My first experience with an “actual” SEO company was not pleasant. The folks who work there were pleasant enough, but seeing how they are doing work for their clients was discouraging. I did learn many things, however. One thing that I have known for a long time, and which I have tried to base my professional web career on, was reinforced for me.

There are no shortcuts to creating good content.

Amen, right? But there are many SEO and marketing pros out there who still don’t get it. Even after Penguin and Panda, many so-called marketing companies are using black hat or grey hat techniques for their clients. When they do that, they are placing their clients at risk. It’s inexcusable.

What are we really saying when we acknowledge that there are no shortcuts to creating good content? Well, we’re saying this:

  • SEO starts with creating good content
  • You’ll need to gather followers and attract an audience to that content
  • Neither of these things are easy

As a result of this “revelation” that good content is critical for SEO success, SEO companies are morphing themselves into marketing companies.  The SEO company I recently did some work with actually uses the words “internet marketing” in their company name. But they didn’t have a clue as to how to market (their idea of social media marketing was scheduling the same two tweets and two Facebook messages every day, which linked to the client’s own site) or create good content.

Instead, they were trying to game the system- still. But that’s what artificial link building was, and that’s why Google slapped that away. Google wants legitimate relevancy, they want sites that PEOPLE like, not machines. This is important:

Build websites that are helpful to human beings, not robots.

The SEO company I mention was abandoning their old method of buying links, since Google frowns on that, and instead was buying websites and planning to send links from them to their clients. They failed to recognize that purchasing page rank and passing it along is not legit.

If you have to purchase relevancy or followers, you’re doing it wrong.

Indeed, when it comes to social media influence, the leader of this SEO company went to a popular Twitter marketplace and “purchased” a few hundred followers. Never mind if these people ever really visited his content or brand, they were now his “followers”. How loyal do you think they really are? How likely are they to share his content? Not likely.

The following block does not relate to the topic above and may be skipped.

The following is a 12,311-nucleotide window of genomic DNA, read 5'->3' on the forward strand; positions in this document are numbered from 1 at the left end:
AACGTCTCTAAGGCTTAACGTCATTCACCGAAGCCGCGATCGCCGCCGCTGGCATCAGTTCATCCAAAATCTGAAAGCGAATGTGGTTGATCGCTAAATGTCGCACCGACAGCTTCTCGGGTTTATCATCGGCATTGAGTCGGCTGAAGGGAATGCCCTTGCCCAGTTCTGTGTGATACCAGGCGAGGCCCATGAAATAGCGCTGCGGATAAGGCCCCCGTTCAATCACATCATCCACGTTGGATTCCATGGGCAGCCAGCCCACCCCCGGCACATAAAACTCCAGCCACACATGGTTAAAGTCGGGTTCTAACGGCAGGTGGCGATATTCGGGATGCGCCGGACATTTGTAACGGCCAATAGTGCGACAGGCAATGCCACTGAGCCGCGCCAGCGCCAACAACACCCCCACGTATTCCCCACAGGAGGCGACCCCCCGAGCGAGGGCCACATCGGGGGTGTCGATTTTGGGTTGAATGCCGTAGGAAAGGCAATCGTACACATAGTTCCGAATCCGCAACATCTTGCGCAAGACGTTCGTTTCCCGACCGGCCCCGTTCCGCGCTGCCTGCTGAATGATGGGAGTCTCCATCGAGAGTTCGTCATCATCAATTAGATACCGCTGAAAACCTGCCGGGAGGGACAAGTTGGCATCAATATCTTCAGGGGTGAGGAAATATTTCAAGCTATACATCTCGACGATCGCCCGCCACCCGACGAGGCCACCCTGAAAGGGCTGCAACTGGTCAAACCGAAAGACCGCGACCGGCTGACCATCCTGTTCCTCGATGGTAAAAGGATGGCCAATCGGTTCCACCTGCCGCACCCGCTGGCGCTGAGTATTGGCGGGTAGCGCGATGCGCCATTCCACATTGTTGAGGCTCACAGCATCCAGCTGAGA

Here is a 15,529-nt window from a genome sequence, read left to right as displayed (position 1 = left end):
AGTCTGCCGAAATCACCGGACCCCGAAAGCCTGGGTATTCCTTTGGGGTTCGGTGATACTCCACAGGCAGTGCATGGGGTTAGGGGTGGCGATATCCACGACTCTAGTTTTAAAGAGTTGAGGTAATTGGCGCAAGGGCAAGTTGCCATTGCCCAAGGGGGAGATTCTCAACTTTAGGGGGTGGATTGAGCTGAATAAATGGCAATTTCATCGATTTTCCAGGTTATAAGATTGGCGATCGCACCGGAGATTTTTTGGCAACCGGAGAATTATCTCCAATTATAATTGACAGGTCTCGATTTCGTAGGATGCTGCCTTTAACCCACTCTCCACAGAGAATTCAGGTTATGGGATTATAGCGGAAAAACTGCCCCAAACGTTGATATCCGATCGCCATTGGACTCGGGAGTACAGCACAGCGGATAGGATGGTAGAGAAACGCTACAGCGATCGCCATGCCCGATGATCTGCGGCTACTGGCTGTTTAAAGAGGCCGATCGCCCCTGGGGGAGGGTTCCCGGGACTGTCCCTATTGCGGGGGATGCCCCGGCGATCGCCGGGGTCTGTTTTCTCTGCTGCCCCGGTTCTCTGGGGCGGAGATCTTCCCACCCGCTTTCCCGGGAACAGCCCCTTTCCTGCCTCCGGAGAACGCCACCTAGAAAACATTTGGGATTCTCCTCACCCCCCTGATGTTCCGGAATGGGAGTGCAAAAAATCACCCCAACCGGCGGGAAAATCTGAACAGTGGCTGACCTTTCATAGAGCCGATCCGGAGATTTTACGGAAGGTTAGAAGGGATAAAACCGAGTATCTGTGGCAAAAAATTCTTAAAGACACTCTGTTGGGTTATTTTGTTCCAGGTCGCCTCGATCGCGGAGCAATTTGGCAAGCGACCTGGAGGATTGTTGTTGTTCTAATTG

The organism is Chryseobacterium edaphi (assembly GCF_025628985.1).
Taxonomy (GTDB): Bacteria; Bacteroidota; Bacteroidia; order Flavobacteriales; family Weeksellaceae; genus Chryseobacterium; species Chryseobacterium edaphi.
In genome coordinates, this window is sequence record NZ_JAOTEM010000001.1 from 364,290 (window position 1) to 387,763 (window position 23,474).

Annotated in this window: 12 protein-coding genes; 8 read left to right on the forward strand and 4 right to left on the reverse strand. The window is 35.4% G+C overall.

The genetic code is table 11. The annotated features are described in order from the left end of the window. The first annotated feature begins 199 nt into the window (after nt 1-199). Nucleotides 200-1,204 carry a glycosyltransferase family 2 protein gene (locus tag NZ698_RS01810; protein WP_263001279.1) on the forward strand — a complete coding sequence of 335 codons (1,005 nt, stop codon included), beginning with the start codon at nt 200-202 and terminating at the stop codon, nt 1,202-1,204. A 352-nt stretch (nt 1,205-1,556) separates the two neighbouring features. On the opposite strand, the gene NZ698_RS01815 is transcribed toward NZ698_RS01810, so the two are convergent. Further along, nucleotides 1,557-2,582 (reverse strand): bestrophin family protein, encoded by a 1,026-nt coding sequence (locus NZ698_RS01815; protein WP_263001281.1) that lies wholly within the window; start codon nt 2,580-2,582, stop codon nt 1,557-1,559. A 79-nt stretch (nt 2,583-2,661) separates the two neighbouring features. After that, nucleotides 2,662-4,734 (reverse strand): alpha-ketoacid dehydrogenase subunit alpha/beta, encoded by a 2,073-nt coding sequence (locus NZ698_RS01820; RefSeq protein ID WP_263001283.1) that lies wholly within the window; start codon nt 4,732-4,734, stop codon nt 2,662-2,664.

Another thing that marketing companies are doing is farming out content creation. This isn’t necessarily a bad idea, but you should be publishing content that has value. Simply “ordering” 500 words about a topic isn’t creating good content. It’s automating the system. It’s adding to the noise without making the music any sweeter.

If you can automate it and make it real easy, it’s probably not good. 

I’ll be writing more about my first look at how the SEO sausage is made, but for now, I hope that webmasters, site owners, creatives, writers, designers, marketers, SEO “specialists” and anyone else in the WWW profession remembers that good content doesn’t come easy. Good traffic takes time. Gathering a crowd that adds value to your brand takes effort and time.

Let’s work toward an Internet where good content rises to the top because it’s good, not because it was easy to make.

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This post is written by Dan Holmes, owner of Boone Digital. He built his first website in 1993 and has been creating content since. He is a published author and freelance writer. He recently worked on a project with an SEO/Internet Marketing company and is sharing his thoughts here.

Dan Holmes

Dan Holmes is a digital marketer and author. He built his first website in 1993 and has written three books. Dan is the founder of Boone Digital and Good Content, an organization dedicated to ethical digital marketing practices and education.